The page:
Tax Credit Program Highlight: Mayflower Building

Dallas, Dallas County



Individually listed in the National Register of Historic Places

Historic Use


Current Use

Apartments and offices

Total Rehabilitation Cost


Qualified Rehabilitation Expenses


Date Certified

April 19, 2017


Also seeking Federal Rehabilitation Tax Credits


Major developments in electronic systems in the 1960s brought a number of major changes in the way that business was done, especially in fields like the insurance industry that required high-volume data processing. These changes also had an effect on office spaces, as early electronic systems required large, climate-controlled open office footprints where dozens, or even hundreds, of workers could sit and input data on punch cards while large electronic machines whirred nearby. The ultra-modern Mayflower Building was built to satisfy the high demand for office space for insurance and financial companies in Dallas, featuring 40,000-square-foot floor plates and a raised floor under which wires and cables could easily run.

Rehabilitation Project

While the massive floor plates of the Mayflower Building were a boon to mid-century businesses, they proved challenging for creating a new use. In order to create workable apartment layouts in the upper floors, a long, narrow interior atrium was cut into the building to bring light into the center. Most interior spaces had been previously altered for a series of business tenants, so any remaining historic features were retained, while elsewhere the focus was on keeping the general character of the building. New finishes on the apartment floors were kept simple and sleek to reflect the original mid-century style. Considering the size of the building, one full lower floor and half of another were permitted to be converted into parking, provided that the space retained a finished appearance and the cars were invisible from the exterior. At the top of the building where the ninth floor has an accessible outdoor area, tenant patios and a swimming pool and deck were added while being careful to keep them invisible from the street.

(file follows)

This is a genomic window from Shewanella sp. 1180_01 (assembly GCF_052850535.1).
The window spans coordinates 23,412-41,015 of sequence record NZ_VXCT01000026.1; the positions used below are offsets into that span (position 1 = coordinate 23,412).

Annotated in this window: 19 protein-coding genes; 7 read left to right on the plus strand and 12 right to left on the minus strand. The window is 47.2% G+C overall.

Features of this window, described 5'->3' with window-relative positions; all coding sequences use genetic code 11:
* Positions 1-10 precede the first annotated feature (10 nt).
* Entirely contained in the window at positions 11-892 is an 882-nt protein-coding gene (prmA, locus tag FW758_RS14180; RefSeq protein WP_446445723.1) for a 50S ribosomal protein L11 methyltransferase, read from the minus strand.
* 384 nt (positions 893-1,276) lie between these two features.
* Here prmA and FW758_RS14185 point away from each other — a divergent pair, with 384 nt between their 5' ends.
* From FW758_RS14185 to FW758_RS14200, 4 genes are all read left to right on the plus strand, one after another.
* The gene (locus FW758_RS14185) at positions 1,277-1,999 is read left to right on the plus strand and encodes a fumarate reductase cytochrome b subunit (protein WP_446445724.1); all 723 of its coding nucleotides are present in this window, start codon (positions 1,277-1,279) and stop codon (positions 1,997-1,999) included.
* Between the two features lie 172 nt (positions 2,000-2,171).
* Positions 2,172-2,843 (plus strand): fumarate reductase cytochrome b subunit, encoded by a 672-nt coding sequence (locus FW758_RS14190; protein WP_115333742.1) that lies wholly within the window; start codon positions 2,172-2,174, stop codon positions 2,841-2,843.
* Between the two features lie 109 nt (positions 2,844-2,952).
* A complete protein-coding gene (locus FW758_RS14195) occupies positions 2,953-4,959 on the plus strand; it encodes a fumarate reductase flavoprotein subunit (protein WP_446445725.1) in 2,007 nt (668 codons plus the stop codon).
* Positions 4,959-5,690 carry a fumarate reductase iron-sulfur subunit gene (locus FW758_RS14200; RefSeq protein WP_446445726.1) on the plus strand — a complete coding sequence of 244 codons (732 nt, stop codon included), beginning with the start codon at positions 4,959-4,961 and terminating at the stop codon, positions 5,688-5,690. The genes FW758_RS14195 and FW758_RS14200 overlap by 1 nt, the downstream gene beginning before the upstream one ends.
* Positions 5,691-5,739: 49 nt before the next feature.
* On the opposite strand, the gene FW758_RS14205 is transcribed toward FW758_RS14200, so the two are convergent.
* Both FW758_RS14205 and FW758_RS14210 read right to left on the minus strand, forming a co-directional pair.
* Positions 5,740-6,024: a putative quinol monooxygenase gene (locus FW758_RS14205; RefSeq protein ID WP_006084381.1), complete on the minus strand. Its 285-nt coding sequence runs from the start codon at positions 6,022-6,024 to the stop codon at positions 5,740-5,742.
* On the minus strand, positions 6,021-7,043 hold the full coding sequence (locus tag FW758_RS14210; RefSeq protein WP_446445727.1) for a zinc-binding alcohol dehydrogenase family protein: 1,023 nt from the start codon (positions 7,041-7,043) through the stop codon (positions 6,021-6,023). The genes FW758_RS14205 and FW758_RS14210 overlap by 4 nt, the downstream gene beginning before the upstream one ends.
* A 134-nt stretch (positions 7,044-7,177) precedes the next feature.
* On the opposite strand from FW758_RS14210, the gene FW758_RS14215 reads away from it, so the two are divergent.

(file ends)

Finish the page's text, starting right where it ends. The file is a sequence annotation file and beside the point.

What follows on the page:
Photo Gallery

Click on any image to view the photo gallery.

  • On the long north elevation, a column of gray glass replaces what was formerly opaque gray panels: this section originally housed the main electronic equipment.